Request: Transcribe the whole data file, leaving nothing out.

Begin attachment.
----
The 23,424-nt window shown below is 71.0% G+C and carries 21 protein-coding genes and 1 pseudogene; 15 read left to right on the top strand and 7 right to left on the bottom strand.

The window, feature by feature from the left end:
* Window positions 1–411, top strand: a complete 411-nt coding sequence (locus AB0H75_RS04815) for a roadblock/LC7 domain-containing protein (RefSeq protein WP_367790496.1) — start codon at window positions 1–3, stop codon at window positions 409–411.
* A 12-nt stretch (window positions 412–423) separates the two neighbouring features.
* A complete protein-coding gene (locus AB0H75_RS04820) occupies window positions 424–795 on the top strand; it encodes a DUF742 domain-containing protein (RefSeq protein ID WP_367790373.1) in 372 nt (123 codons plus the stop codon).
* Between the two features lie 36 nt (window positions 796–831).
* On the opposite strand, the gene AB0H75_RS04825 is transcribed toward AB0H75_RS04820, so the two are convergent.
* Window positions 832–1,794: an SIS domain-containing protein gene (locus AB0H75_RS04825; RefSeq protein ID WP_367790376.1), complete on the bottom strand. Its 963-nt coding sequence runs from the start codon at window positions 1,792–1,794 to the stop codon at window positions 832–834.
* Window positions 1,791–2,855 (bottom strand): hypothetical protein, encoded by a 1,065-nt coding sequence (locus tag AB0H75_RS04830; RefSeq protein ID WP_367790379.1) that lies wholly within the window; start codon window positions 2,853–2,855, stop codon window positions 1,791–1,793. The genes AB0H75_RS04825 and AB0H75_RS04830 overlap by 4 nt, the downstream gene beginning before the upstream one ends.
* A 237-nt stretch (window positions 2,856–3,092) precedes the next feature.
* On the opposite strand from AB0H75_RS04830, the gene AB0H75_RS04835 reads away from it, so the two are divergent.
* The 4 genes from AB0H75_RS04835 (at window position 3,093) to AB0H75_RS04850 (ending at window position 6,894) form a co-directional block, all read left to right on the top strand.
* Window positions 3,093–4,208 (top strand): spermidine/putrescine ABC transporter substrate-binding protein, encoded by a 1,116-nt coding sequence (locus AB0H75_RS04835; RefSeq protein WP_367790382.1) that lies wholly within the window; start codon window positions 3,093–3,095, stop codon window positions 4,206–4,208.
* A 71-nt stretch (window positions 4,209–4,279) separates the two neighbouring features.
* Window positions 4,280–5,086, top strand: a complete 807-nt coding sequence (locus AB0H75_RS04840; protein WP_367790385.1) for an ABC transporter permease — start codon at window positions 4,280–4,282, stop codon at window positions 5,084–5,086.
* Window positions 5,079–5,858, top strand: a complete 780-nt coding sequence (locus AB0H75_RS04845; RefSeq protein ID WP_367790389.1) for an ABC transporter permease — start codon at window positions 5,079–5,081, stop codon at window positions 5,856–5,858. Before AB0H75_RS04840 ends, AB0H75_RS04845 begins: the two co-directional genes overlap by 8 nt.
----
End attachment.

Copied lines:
The 23,424-nt window shown below is 71.0% G+C and carries 21 protein-coding genes and 1 pseudogene; 15 read left to right on the top strand and 7 right to left on the bottom strand.

The window, feature by feature from the left end:
* Window positions 1–411, top strand: a complete 411-nt coding sequence (locus AB0H75_RS04815) for a roadblock/LC7 domain-containing protein (RefSeq protein WP_367790496.1) — start codon at window positions 1–3, stop codon at window positions 409–411.
* A 12-nt stretch (window positions 412–423) separates the two neighbouring features.
* A complete protein-coding gene (locus AB0H75_RS04820) occupies window positions 424–795 on the top strand; it encodes a DUF742 domain-containing protein (RefSeq protein ID WP_367790373.1) in 372 nt (123 codons plus the stop codon).
* Between the two features lie 36 nt (window positions 796–831).
* On the opposite strand, the gene AB0H75_RS04825 is transcribed toward AB0H75_RS04820, so the two are convergent.
* Window positions 832–1,794: an SIS domain-containing protein gene (locus AB0H75_RS04825; RefSeq protein ID WP_367790376.1), complete on the bottom strand. Its 963-nt coding sequence runs from the start codon at window positions 1,792–1,794 to the stop codon at window positions 832–834.
* Window positions 1,791–2,855 (bottom strand): hypothetical protein, encoded by a 1,065-nt coding sequence (locus tag AB0H75_RS04830; RefSeq protein ID WP_367790379.1) that lies wholly within the window; start codon window positions 2,853–2,855, stop codon window positions 1,791–1,793. The genes AB0H75_RS04825 and AB0H75_RS04830 overlap by 4 nt, the downstream gene beginning before the upstream one ends.
* A 237-nt stretch (window positions 2,856–3,092) precedes the next feature.
* On the opposite strand from AB0H75_RS04830, the gene AB0H75_RS04835 reads away from it, so the two are divergent.
* The 4 genes from AB0H75_RS04835 (at window position 3,093) to AB0H75_RS04850 (ending at window position 6,894) form a co-directional block, all read left to right on the top strand.
* Window positions 3,093–4,208 (top strand): spermidine/putrescine ABC transporter substrate-binding protein, encoded by a 1,116-nt coding sequence (locus AB0H75_RS04835; RefSeq protein WP_367790382.1) that lies wholly within the window; start codon window positions 3,093–3,095, stop codon window positions 4,206–4,208.
* A 71-nt stretch (window positions 4,209–4,279) separates the two neighbouring features.
* Window positions 4,280–5,086, top strand: a complete 807-nt coding sequence (locus AB0H75_RS04840; protein WP_367790385.1) for an ABC transporter permease — start codon at window positions 4,280–4,282, stop codon at window positions 5,084–5,086.
* Window positions 5,079–5,858, top strand: a complete 780-nt coding sequence (locus AB0H75_RS04845; RefSeq protein ID WP_367790389.1) for an ABC transporter permease — start codon at window positions 5,079–5,081, stop codon at window positions 5,856–5,858. Before AB0H75_RS04840 ends, AB0H75_RS04845 begins: the two co-directional genes overlap by 8 nt.